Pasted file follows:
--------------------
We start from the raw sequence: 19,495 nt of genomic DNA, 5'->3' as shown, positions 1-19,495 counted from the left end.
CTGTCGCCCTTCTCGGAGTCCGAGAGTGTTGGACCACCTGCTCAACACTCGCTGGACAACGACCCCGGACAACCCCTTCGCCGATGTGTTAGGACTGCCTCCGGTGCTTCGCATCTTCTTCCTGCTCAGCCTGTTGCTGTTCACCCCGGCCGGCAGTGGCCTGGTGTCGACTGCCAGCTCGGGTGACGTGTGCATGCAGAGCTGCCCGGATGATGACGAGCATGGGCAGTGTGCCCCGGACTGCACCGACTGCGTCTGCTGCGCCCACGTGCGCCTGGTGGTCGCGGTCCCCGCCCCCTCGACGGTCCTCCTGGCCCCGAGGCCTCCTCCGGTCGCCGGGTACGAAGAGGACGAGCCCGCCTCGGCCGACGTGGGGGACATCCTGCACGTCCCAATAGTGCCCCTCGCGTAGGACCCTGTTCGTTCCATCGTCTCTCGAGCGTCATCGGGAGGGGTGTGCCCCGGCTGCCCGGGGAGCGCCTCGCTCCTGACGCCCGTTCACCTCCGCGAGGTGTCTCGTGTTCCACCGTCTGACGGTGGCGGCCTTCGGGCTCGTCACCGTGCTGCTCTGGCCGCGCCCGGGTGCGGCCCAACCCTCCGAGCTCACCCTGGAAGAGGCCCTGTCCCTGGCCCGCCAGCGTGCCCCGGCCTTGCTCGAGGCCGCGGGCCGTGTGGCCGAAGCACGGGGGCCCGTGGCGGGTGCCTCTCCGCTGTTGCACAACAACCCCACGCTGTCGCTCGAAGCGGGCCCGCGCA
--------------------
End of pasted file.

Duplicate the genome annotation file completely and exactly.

We start from the raw sequence: 19,495 nt of genomic DNA, 5'->3' as shown, positions 1-19,495 counted from the left end.
CTGTCGCCCTTCTCGGAGTCCGAGAGTGTTGGACCACCTGCTCAACACTCGCTGGACAACGACCCCGGACAACCCCTTCGCCGATGTGTTAGGACTGCCTCCGGTGCTTCGCATCTTCTTCCTGCTCAGCCTGTTGCTGTTCACCCCGGCCGGCAGTGGCCTGGTGTCGACTGCCAGCTCGGGTGACGTGTGCATGCAGAGCTGCCCGGATGATGACGAGCATGGGCAGTGTGCCCCGGACTGCACCGACTGCGTCTGCTGCGCCCACGTGCGCCTGGTGGTCGCGGTCCCCGCCCCCTCGACGGTCCTCCTGGCCCCGAGGCCTCCTCCGGTCGCCGGGTACGAAGAGGACGAGCCCGCCTCGGCCGACGTGGGGGACATCCTGCACGTCCCAATAGTGCCCCTCGCGTAGGACCCTGTTCGTTCCATCGTCTCTCGAGCGTCATCGGGAGGGGTGTGCCCCGGCTGCCCGGGGAGCGCCTCGCTCCTGACGCCCGTTCACCTCCGCGAGGTGTCTCGTGTTCCACCGTCTGACGGTGGCGGCCTTCGGGCTCGTCACCGTGCTGCTCTGGCCGCGCCCGGGTGCGGCCCAACCCTCCGAGCTCACCCTGGAAGAGGCCCTGTCCCTGGCCCGCCAGCGTGCCCCGGCCTTGCTCGAGGCCGCGGGCCGTGTGGCCGAAGCACGGGGGCCCGTGGCGGGTGCCTCTCCGCTGTTGCACAACAACCCCACGCTGTCGCTCGAAGCGGGCCCGCGCA